Good book encouraging a 10-year-old artist?
November 23, 2020 4:05 AM   Subscribe

For Christmas I’d like to find a book for a talented fifth grader who is worried about whether drawing is worth it after someone was mean to them. Is there a book that might be inspiring to get them? Something that’s maybe like the equivalent of one of those great Lynda Barry books, only more aimed at age 10?
posted by johngoren to Media & Arts (12 answers total) 7 users marked this as a favorite
Perhaps Wreck This Journal? Or Create This Book?
posted by MonkeyToes at 4:19 AM on November 23, 2020

I’m not familiar with Lynda Barry’s work, but the first thing that came to mind is Hey, Kiddo by Jarrett Krosoczka. It is a graphic novel memoir about growing up in a tough situation and finding a way through with art. Both my kids, 9 and 12, have read it (it was summer reading for my 12-year-old), but it does have content that might be too much for some 10-year-olds, so I recommend a little personal diligence before gifting the book.
posted by ElizaMain at 4:52 AM on November 23, 2020

Some wise person gifted me The Man in the Ceiling by Jules Feiffer when I was 10 and I can't recommend it enough. Absolutely perfect for any kid (or adult) who worries about drawing.
posted by RobinofFrocksley at 5:43 AM on November 23, 2020 [2 favorites]

I also came to recommend The Man in the Ceiling.
posted by phunniemee at 5:53 AM on November 23, 2020 [2 favorites]

If they are fans of Dog Man or Captain Underpants, there's Guide to Creating Comics in 3-D.
posted by BibiRose at 6:46 AM on November 23, 2020

Lynda Barry forever. Ed Emberly?
posted by tiny frying pan at 7:06 AM on November 23, 2020

A friend of mine has strongly recommended the book "Start with a scribble: drawing for the artistically undiscovered", which is intended and designed to draw in, and comes with a pen and two watercolor pencils. It's a playful book full of encouraging exercises and advice and space for creativity, which seems like a Lynda Barry type of approach:

My friend draws and paints with her nieces and nephews, and has given the oldest one (around the same age as the subject of this question) a copy for her own.
posted by theatro at 8:20 AM on November 23, 2020 [1 favorite]

There's Share Your Smile

and Drawing is Magic

and generally talking with them about their feelings and doubts and continuing to express interest in their drawing
posted by Geameade at 8:31 AM on November 23, 2020

I was fond of the Anti-Coloring Book series as a kid, though possibly somewhat younger than ten?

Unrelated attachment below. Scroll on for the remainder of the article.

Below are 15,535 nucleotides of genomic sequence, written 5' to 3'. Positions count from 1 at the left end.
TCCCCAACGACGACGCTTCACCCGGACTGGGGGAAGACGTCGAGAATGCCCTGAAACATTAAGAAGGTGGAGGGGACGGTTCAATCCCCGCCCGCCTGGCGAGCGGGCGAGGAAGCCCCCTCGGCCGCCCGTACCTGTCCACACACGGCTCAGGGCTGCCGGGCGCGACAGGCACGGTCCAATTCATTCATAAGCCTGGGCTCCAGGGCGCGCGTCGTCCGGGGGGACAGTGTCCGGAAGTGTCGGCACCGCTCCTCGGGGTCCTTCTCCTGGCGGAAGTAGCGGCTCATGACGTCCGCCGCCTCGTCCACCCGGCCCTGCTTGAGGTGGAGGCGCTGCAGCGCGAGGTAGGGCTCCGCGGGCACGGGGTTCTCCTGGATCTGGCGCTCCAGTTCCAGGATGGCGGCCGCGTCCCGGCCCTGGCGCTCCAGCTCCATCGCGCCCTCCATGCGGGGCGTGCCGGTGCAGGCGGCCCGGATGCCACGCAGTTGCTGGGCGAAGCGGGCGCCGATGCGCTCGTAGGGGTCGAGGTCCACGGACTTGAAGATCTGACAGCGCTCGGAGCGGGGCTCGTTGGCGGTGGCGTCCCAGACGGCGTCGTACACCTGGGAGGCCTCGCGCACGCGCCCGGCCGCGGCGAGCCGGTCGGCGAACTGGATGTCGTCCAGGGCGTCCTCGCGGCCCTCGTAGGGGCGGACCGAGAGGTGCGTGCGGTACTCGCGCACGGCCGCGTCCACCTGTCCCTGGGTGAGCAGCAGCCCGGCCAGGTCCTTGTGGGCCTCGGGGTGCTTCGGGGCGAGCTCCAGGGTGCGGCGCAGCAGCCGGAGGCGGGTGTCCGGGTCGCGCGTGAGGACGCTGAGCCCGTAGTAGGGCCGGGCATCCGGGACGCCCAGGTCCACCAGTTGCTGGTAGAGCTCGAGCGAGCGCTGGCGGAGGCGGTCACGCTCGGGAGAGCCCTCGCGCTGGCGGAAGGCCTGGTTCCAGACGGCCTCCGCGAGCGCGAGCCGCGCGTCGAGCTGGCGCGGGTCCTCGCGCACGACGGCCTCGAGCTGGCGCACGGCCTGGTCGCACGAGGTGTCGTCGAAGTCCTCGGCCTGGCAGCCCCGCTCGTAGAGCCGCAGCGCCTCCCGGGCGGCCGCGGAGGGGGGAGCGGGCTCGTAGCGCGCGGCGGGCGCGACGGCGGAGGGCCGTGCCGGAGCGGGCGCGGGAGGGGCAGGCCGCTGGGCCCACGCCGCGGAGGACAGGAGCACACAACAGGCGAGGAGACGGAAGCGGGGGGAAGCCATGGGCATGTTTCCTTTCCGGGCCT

posted by babelfish at 9:50 AM on November 23, 2020

You could try the Drawing Lesson by Mark Crilley. It is a how to book that has a story within that's funny and poignant.
posted by Ashwagandha at 10:47 AM on November 23, 2020

There are some great suggestions above, but I would like to suggest a slightly different angle:

The Artist's Manual, by Angela Gair, Chronicle Books Publisher, $25, is a great picture and instruction of a variety of techniques and applications. A deeper dive into the joy of making stuff might be inspiring for him, with some great drawing media and paper.

A lot of very famous artists begin from an awkward drawing style. A few famous cartoonists as examples: Charles Schulz (Peanuts), Garry Trudeau (Doonesbury), Bill Watterson (Calvin and Hobbes). All of their initial drawings of the characters are a bit awkward, but blossomed into masters. If you can find early and late cartoons of their work, it could be very inspiring for him. How the Draw to Marvel Way by Stan Lee (Spiderman) if he's into the superhero genre. Also, Matt Groening (The Simpsons, Life in Hell) who never cared what anyone said about his style, and he's done ok.

Also, the magical Windsor McCay has some really lush color and line drawings that should be inspiring for a young artist.

Thanks for being cool. I hope some of these suggestions are helpful.
posted by effluvia at 11:12 AM on November 23, 2020

Has your fifth grader read Smile? It's a kid's graphic novel by Raina Telgemeier.

If you don't mind the spoiler: there's a part of this memoir that's about how Raina's original friends are mean to her, and cause an accident where she loses her teeth. She eventually finds better friends. Her new friend's appreciate her drawing and make her feel like she can be herself.
posted by tinymegalo at 12:13 PM on November 23, 2020

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